How Are You Being Measured?

In a previous life I was in charge of management reporting for the pan-European logistics organization for Compaq. My team was responsible for monitoring and reporting the daily, weekly, monthly and quarterly performance and progress of the operations. We provided reports on shipments-to-date, invoices send, estimated shipments for the remainder of the day, week or month, order cycle time and average shipment lead-times, and on and on. None of these metrics would keep me awake at night or would cause heavy discussion on accuracy and validity of the metric. That was reserved for one metric: “Predictability”.

Predictability was our #1 metric for customer satisfaction. It also had all the characteristics of a badly chosen metric:

  • No real ownership (read: accountability)
  • Nearly impossible to root-cause
  • Home-grown, thus no realistic benchmarking information
  • Multiple interpretations (shipped v. delivered, factory v. logistics)
  • Everybody was impacted by it’s poor performance (as it was linked to profit share)
  • And maybe most important: Unclear value to the customer

Recognize this type of metric?
A proper metric has an owner, it is meaningful to your customer (whether internal or external) and it has a proper definition. A metric like predictability never really improves and it becomes a curse to anyone that touches it. (My nick-name was ‘mister predictability’).
Nowadays I take a different approach on metrics. I use three basic rules in selecting metrics:

  1. Use standards. I prefer metrics that have been tested by others;
  2. Measure yourself the way your customer measures you
  3. Only measure those metrics that have an owner

So, what is this ‘standards thing’ you may ask. Let’s look at that logistics operation in Europe: clearly a supply chain function with warehousing, consolidation and shipping as core activities. The recommended standard supply chain reference framework with metrics is SCOR. I use SCOR whenever I need to look at the performance of a supply chain. It provides me with 3 valuable things in the metric space:

  • Standard metrics. These are pre-defined metrics; how is it measured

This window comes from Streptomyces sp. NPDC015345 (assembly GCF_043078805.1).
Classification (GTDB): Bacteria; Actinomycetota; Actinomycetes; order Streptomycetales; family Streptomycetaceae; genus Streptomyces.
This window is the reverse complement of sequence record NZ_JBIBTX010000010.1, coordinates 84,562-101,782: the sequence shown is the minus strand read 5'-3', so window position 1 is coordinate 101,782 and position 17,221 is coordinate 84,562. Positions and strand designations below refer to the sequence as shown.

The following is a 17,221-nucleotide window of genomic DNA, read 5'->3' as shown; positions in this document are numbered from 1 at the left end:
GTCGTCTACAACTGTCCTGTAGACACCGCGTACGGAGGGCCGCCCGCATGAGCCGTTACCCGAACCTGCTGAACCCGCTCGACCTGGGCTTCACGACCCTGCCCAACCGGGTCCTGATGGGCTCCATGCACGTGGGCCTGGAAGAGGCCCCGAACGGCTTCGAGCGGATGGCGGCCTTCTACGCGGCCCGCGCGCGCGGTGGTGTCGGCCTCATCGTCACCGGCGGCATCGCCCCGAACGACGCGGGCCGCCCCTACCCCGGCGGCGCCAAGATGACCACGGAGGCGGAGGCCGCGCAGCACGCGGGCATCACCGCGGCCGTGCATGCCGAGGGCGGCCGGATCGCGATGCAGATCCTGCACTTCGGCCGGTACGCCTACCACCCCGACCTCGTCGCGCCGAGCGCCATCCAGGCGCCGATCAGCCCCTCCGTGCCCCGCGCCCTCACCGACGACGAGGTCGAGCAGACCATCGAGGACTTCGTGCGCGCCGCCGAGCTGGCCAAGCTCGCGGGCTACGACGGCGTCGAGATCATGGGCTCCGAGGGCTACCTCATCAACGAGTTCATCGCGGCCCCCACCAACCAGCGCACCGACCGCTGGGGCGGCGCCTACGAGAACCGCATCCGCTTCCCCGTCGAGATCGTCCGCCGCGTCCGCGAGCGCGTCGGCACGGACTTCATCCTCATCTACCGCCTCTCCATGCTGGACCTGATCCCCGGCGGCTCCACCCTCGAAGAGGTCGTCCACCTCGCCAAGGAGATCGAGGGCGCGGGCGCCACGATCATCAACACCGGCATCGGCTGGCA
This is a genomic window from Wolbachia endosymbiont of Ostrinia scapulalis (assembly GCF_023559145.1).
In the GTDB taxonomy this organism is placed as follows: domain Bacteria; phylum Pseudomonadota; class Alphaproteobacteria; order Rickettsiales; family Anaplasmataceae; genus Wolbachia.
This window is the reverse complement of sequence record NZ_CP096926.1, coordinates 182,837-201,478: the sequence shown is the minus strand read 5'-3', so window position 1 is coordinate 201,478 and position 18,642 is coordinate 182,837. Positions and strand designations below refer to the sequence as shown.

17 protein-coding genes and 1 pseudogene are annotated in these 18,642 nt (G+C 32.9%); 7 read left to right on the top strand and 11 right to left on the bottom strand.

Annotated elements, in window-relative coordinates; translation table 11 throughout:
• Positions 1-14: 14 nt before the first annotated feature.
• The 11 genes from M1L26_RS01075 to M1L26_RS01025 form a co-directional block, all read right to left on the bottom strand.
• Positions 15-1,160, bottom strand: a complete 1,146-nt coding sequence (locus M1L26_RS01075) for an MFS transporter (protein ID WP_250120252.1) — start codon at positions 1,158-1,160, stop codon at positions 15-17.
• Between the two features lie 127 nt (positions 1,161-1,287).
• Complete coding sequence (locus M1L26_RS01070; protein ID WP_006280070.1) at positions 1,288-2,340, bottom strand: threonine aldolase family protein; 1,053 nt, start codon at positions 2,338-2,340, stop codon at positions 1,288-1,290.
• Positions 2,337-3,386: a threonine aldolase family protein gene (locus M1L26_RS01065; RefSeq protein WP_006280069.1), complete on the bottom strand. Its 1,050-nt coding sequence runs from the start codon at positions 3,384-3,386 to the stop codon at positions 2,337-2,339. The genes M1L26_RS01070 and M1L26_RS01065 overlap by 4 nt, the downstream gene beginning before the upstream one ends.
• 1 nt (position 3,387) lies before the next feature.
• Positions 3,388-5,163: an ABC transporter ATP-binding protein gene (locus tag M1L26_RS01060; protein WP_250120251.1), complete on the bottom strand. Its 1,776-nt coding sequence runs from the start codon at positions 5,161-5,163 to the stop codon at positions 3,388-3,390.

• Metric categorization. Metrics are grouped together based on the type of performance they represent (e.g. Reliability, flexibility, cost, etc).
  • And very important a linkage to those processes that influence a metric’s performance.

The final benefit is the endorsement of approx. 2500 companies across all industries that these are metrics that are valuable to them. If you remember the problems with the predictability metric you can see the benefits of SCOR metrics: No discussion on how it is measured, a clear linkage to processes that may cause the poor performance and endorsements on the value of the metric itself.

Attribute Metric
Reliability Perfect Order Fulfillment
Responsiveness Order Fulfillment Cycle Time
Agility Flexibility
Adaptability
Cost Supply Chain Management Cost
Cost of Goods Sold
Assets Cash to Cash Cycle Time
Return on Fixed Assets

 


This table shows the SCOR performance attributes (I call them categories) and the highest level metrics. Levels in metrics indicate whether you look at the overall performance or on a detailed aspect of the supply chain.

These level-1 metrics span the performance of the total supply chain from procurement of the materials, through producing the product, to delivering and installing the product at your customer. If I want to focus on the customer then I will be directed towards Reliability, Responsiveness and Flexibility. The importance of one versus the other is determined by industry competitive advantage for your company, or even more importantly how your customer measures you. My company’s choice would have been reliability (predictability indicated the accuracy of shipping or sometimes delivering against the day we promised we would ship or deliver).

What to do if your company is not so standard? I recently worked with a military organization responsible for maintaining a fleet. Their core processes are maintenance, repair and overhaul to keep their fleet operational. In the SCOR language this is covered in the Returns processes. They had been instructed to “use the same metrics as the great supply chain examples -like WalMart- do”. But, whatever way they looked at their operation, the inventory metrics did not seem to make sense. My question for them was “How do your customers truly measure you?” The answer: The cost per flying hour. We found this to be very similar to the ‘return on supply chain assets’ metric in SCOR.

My recommendation: Adapt the SCOR metrics to your organization. If they are not an exact match; replace a standard SCOR metric with your similar metric. But make sure you retain the linkage to the processes. This way you can root-cause the issues and design a permanent solution to your performance gaps later. Oh, and forget about ‘the WalMart metrics’ and start looking at how companies that operate similar processes to your business measure themselves. For the military organization example: transportation companies maintain fleets (sea, air and road)..

This entry was posted in Frameworks, Metrics and tagged on by .
Caspar Hunsche

About Caspar Hunsche

Caspar Hunsche is a Managing Director at PCG with over 20 years of experience in Supply Chain Management. He served as Research Director of Supply Chain Council and is co-designer of OpenReference’s emerging global standard in supply chain strategic business management.